In a world first, five New Zealand scientists are planning to carry out research in the middle of the Antarctic winter.
The project has attracted the attention of NASA, which is keen to learn lessons it could apply to a manned trip to Mars.
Four weeks of field research in the perpetual dark of an Antarctic winter in -50°C temperatures is not most people's idea of a good time.
But for the Antarctic researcher leading the expedition, Professor Ian Hawes, it will represent the pinnacle of a career visiting the ice almost every year since 1978.
Drawing him there this time are the microbial systems at the bottom of Lake Fryxell in the Dry Valleys, which have never been observed in the middle of winter.
"One reason we study them is because the only records we have of similar-type structures really are fossil records, which date back to the origins of complex life on Earth, and they are almost like a window back into the origins of Earth life."
The researchers will live in accommodation built ahead of their arrival in the summer.
They would overcome the hostile conditions outside by erecting a heated shed above the section of frozen lake they wanted to drill into to take samples, Professor Hawes said.
"If you take any standard piece of scientific equipment, it's probably got a cable on it.
"Those cables go very brittle at extreme low temperatures and so what we have found in the past is that before you can even use anything, you've got to warm it up for a significant period of time so that they can bend again and all of those sorts of things take up extra time."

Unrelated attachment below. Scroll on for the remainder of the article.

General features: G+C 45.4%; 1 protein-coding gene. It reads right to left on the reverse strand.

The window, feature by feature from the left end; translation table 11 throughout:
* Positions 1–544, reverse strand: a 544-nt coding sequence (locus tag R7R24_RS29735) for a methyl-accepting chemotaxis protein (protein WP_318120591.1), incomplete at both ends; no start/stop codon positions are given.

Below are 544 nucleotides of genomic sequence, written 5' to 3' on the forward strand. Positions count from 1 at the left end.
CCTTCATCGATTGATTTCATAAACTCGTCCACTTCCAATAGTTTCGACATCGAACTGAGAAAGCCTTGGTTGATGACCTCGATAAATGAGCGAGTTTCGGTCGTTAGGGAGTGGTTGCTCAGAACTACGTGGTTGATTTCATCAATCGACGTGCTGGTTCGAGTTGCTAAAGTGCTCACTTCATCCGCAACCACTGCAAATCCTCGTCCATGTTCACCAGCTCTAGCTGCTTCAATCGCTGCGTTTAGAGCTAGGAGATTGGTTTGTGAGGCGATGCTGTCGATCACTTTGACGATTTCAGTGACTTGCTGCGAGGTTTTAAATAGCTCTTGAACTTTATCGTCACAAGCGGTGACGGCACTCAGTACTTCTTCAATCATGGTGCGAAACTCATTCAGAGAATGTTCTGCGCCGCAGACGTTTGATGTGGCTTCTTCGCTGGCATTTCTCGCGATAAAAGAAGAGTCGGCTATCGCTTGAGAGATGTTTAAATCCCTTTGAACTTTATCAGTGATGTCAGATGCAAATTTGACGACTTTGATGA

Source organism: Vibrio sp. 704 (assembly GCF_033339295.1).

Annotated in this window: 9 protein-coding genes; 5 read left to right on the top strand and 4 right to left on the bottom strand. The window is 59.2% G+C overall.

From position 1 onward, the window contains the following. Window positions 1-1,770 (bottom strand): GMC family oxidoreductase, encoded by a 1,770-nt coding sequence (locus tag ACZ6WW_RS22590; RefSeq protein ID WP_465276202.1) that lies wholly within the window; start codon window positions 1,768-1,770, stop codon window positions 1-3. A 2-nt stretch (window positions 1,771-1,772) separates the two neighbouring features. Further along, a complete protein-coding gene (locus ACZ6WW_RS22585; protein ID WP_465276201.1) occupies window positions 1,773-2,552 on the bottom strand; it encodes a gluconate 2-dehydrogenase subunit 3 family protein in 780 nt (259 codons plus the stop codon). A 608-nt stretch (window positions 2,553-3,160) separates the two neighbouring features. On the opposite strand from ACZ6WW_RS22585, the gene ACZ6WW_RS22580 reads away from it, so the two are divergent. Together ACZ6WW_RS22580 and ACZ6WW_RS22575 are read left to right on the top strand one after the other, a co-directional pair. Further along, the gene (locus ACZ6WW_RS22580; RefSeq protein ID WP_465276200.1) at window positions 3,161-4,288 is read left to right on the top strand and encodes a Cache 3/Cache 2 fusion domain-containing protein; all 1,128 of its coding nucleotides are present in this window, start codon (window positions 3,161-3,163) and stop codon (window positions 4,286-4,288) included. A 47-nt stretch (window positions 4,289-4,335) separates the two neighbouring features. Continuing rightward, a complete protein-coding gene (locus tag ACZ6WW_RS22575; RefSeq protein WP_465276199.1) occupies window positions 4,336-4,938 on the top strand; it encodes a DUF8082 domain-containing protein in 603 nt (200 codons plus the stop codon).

Even getting to Lake Fryxell was more complicated in winter.
"It's normally about a 30 minute helicopter ride.
"But once we get away from the helicopter, which of course won't be flying in winter, we're going to have to go by vehicle. It's going to be about a 60km drive and then we've got a 13km walk."
The project has attracted the interest of NASA, which will investigate how the researchers communicate and collaborate with colleagues from around the world while they are carrying out their work at Lake Fryxell.
"They need to develop the same sorts of strategies, for people who are working on when we finally get people going to Mars, and the same deal is going to happen with people are going to near-Earth asteroids.
"There are going to be people there who can collect data and transmit it back to decision-makers on Earth and they can then advise people on exactly how to do it."
If the trip gets the final sign off, the job of making it possible will be in the hands of Antarctica New Zealand.
General manager of operations Simon Trotter said the project represented good bang for buck from a research standpoint as the findings would be the first of their kind.
"There was always this assumption that everything sort of shut down in terms of the biological community.
"There are some assumptions now that that may not be the case and this is what Ian Hawes and his team are looking at.
"So any of those new insights.... I don't think you can put a price on that."
The United States had just started flying to Antarctica in winter, making more research possible throughout the year, he said.
"There is now a desire to see the support and the operations continue across the year instead of being squeezed into a five to six month part of the summer season.
"Now if you start to move some of that work to the shoulders of the season then you reduce those pinch points we start to experience in terms of logistics."
If the trip gets final sign off, it will take place within the next two years.